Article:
Orchard floor management practicies for improving soil quality and optimizing nitrogen uptake efficiency
This research seeks to evaluate soil quality (soil biological characteristics, in particular) and N uptake, utilization, and distribution under a range of alternative orchard floor management systems (AOFMS). Additionally, we will determine whether AOFMS alter uptake efficiency of fertilizer N and its recycling and distribution within the tree. Compost and mulch amendments increased structural diversity of organisms in the soil. Compost amendments increased soil pH, organic matter, P, and K in both research locations and Mg and Ca at one location. All tissues from trees grown in compost-amended soils had a lesser amout of nitrogen derived from fertilizer.
1. Evaluate the effect of alternative orchard floor management systems on soil quality with emphasis on soil biological characteristics
2. Determine if the AOFMS can alter the uptake efficiency of fertilizer N, its distribution, and recycling within the tree
3. Determine the feasibility of AOFMW in commercial orchards
4. Perform cost and return analysis for different AOFMS
5. Communicate the research findings at IFP workshops, grower meetings, annual professional meetings, and via grower, scientific, and web-based publications
Objective 1. Soil samples from both research sites are being assessed for the quantity and type of nematodes as an indicator of soil biological diversity. The activity of soil organisms was assessed by measuring soil respiration every 2 weeks during the 2003 growing season at the Lewis-Brown site. Except for immediately following cultivation, there were no significant differences between the respiration rates in cultivated and herbicide-treated plots. Compost- and bark-mulch amended plots had higher respiration rates than non-amended and hay-amended plots. Also at the Lewis-Brown site, roots were sampled in the compost and non-amended plots using soil cores and are being analyzed to determine rate of mychorrizal infection. Soil tests to determine physical and chemical changes were performed at both sites at harvest.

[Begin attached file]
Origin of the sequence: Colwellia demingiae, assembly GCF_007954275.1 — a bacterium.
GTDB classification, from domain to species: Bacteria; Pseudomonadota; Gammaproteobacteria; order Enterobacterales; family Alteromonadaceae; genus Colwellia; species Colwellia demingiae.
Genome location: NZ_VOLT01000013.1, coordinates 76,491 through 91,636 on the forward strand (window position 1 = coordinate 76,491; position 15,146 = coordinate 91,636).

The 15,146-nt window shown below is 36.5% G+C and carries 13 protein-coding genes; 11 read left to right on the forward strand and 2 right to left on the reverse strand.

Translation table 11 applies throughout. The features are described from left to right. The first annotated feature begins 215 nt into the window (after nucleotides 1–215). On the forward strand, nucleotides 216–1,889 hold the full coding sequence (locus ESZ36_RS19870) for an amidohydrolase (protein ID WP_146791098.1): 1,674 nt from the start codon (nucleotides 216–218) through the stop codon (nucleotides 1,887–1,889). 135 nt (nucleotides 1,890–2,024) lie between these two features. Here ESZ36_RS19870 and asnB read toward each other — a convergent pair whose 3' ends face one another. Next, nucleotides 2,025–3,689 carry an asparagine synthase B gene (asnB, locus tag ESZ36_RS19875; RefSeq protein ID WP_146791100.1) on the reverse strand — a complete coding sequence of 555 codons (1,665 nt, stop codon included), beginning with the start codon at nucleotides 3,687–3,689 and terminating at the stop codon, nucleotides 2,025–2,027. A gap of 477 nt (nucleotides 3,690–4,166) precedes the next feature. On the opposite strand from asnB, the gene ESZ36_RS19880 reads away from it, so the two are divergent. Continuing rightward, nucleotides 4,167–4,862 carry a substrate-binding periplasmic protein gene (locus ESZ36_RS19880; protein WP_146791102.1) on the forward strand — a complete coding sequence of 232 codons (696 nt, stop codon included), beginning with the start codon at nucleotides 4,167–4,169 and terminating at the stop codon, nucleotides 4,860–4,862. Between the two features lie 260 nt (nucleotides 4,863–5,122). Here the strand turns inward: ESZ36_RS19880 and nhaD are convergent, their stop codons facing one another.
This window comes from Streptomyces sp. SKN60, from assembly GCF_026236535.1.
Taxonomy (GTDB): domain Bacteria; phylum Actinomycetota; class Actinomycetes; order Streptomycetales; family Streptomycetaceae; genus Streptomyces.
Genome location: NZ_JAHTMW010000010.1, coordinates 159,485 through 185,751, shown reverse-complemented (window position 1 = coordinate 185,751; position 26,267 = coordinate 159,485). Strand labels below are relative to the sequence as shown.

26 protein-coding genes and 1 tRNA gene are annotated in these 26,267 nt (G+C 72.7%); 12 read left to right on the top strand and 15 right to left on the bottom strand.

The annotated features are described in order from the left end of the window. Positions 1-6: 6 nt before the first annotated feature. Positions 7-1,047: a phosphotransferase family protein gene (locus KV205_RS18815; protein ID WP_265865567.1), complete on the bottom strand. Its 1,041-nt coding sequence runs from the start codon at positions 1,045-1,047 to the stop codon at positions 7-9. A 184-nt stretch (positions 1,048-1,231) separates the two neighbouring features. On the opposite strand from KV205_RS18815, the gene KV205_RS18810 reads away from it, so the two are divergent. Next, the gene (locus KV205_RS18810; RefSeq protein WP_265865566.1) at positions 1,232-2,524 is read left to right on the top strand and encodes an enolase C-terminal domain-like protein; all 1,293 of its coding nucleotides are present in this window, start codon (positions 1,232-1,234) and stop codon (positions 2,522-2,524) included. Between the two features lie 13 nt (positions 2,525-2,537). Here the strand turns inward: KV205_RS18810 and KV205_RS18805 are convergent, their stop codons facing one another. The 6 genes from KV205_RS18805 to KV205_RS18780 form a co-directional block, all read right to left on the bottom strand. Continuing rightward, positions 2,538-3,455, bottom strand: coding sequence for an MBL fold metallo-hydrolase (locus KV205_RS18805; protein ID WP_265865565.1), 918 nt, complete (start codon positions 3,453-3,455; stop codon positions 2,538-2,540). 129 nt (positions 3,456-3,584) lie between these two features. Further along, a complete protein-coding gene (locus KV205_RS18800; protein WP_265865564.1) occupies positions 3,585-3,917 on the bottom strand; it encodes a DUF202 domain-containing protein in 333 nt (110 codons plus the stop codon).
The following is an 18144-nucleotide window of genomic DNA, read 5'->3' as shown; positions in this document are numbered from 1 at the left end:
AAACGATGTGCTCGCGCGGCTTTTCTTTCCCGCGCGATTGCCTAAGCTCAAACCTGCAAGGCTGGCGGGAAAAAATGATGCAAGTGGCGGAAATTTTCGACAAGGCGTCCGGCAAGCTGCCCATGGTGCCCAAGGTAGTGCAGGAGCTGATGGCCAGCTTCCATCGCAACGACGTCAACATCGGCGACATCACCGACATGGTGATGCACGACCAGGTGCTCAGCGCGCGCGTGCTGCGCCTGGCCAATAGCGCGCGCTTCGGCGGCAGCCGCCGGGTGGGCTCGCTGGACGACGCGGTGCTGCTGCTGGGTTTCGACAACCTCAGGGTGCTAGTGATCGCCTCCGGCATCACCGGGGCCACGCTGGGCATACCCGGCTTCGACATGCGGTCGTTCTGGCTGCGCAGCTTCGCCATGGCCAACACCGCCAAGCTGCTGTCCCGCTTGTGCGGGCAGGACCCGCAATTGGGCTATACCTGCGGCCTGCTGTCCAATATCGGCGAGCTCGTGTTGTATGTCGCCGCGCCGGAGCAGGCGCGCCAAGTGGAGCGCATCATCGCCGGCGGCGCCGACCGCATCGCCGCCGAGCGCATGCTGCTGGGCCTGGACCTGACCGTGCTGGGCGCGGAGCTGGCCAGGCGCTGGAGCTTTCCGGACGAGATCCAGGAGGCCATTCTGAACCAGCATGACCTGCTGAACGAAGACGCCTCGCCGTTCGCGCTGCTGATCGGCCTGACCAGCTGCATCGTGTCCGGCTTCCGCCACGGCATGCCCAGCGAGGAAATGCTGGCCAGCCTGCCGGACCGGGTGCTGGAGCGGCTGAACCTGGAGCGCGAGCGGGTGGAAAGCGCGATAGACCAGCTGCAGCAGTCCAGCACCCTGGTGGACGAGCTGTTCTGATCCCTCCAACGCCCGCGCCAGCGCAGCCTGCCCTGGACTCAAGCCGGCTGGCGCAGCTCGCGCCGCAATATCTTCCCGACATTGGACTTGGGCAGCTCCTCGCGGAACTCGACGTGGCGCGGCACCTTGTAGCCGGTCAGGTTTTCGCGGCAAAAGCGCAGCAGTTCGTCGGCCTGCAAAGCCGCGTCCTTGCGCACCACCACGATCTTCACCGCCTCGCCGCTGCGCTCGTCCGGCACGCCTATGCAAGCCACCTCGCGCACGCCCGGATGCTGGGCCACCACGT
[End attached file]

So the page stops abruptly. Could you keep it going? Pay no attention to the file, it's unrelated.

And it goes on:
Objective 2. After harvest the orchards at both sites were destructively harvested. Trees were divided into fruit, leaves, first-year wood, older wood, spurs, and roots. The research team is in the process of sampling, drying, and grinding each of the components. When grinding is completed, samples will be sent for 15N analysis. Leaf and wood samples were collected during summer pruning and fruit were sampled during thinning.
Objective 3. Yield and trunk circumference did not differ across all treatments at the Lewis-Brown site. To determine if soil amendments or weed control affect root length density, roots were sampled once a month during the summer of 2003 in the compost and non-amended plots at the Lewis-Brown site using soil cores. The percent weed coverage was lowest in mulch-amended plots.
Objective 4. Costs of amendments, their application, and the time needed to maintain the research blocks continue to be recorded.
Objective 5. Water infiltration and soil respiration were demonstrated and discussed at the Mid-Columbia field day in Hood River during the summer of 2003. The effects of soil amendments on soil biological and physical properties were discussed during an orchard tour at an on-farm grower research site.
Impacts and Contributions/Outcomes
Through the addition of compost and, to a lesser degree, mulch to the tree row, orchardists in the western region have the potential to increase the organic matter and structural diversity of organisms in a range of soil types. Compost amendments may increase soil pH and nutrient (P, K, Mg and Ca) levels.